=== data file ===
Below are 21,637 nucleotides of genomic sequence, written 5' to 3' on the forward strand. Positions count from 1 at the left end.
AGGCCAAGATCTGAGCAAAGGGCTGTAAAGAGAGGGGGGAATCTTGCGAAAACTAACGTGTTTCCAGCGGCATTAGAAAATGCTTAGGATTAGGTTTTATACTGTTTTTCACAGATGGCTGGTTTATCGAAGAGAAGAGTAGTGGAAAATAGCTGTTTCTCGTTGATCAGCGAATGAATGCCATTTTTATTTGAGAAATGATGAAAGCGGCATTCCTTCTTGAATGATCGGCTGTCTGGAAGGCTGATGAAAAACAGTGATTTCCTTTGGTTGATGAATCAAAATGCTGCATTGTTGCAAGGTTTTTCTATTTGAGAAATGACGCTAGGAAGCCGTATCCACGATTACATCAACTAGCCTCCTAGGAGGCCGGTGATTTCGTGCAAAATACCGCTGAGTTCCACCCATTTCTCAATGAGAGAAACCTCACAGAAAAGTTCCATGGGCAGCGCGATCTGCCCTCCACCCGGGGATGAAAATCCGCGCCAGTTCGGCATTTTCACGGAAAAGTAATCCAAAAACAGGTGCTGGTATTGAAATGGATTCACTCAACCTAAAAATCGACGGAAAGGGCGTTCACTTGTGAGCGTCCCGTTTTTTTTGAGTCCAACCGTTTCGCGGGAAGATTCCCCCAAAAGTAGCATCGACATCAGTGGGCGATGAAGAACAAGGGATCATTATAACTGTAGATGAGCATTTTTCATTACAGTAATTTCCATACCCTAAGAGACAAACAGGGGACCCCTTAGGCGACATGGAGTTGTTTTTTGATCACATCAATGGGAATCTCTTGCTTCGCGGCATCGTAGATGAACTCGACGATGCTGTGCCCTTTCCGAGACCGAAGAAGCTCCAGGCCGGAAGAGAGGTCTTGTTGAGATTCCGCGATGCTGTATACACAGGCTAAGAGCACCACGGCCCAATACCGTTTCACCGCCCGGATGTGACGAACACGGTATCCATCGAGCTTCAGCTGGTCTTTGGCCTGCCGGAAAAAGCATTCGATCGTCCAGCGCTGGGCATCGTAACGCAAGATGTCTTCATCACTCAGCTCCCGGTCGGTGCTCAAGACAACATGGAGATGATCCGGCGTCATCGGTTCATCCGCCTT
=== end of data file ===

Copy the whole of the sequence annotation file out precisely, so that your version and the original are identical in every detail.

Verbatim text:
Below are 21,637 nucleotides of genomic sequence, written 5' to 3' on the forward strand. Positions count from 1 at the left end.
AGGCCAAGATCTGAGCAAAGGGCTGTAAAGAGAGGGGGGAATCTTGCGAAAACTAACGTGTTTCCAGCGGCATTAGAAAATGCTTAGGATTAGGTTTTATACTGTTTTTCACAGATGGCTGGTTTATCGAAGAGAAGAGTAGTGGAAAATAGCTGTTTCTCGTTGATCAGCGAATGAATGCCATTTTTATTTGAGAAATGATGAAAGCGGCATTCCTTCTTGAATGATCGGCTGTCTGGAAGGCTGATGAAAAACAGTGATTTCCTTTGGTTGATGAATCAAAATGCTGCATTGTTGCAAGGTTTTTCTATTTGAGAAATGACGCTAGGAAGCCGTATCCACGATTACATCAACTAGCCTCCTAGGAGGCCGGTGATTTCGTGCAAAATACCGCTGAGTTCCACCCATTTCTCAATGAGAGAAACCTCACAGAAAAGTTCCATGGGCAGCGCGATCTGCCCTCCACCCGGGGATGAAAATCCGCGCCAGTTCGGCATTTTCACGGAAAAGTAATCCAAAAACAGGTGCTGGTATTGAAATGGATTCACTCAACCTAAAAATCGACGGAAAGGGCGTTCACTTGTGAGCGTCCCGTTTTTTTTGAGTCCAACCGTTTCGCGGGAAGATTCCCCCAAAAGTAGCATCGACATCAGTGGGCGATGAAGAACAAGGGATCATTATAACTGTAGATGAGCATTTTTCATTACAGTAATTTCCATACCCTAAGAGACAAACAGGGGACCCCTTAGGCGACATGGAGTTGTTTTTTGATCACATCAATGGGAATCTCTTGCTTCGCGGCATCGTAGATGAACTCGACGATGCTGTGCCCTTTCCGAGACCGAAGAAGCTCCAGGCCGGAAGAGAGGTCTTGTTGAGATTCCGCGATGCTGTATACACAGGCTAAGAGCACCACGGCCCAATACCGTTTCACCGCCCGGATGTGACGAACACGGTATCCATCGAGCTTCAGCTGGTCTTTGGCCTGCCGGAAAAAGCATTCGATCGTCCAGCGCTGGGCATCGTAACGCAAGATGTCTTCATCACTCAGCTCCCGGTCGGTGCTCAAGACAACATGGAGATGATCCGGCGTCATCGGTTCATCCGCCTT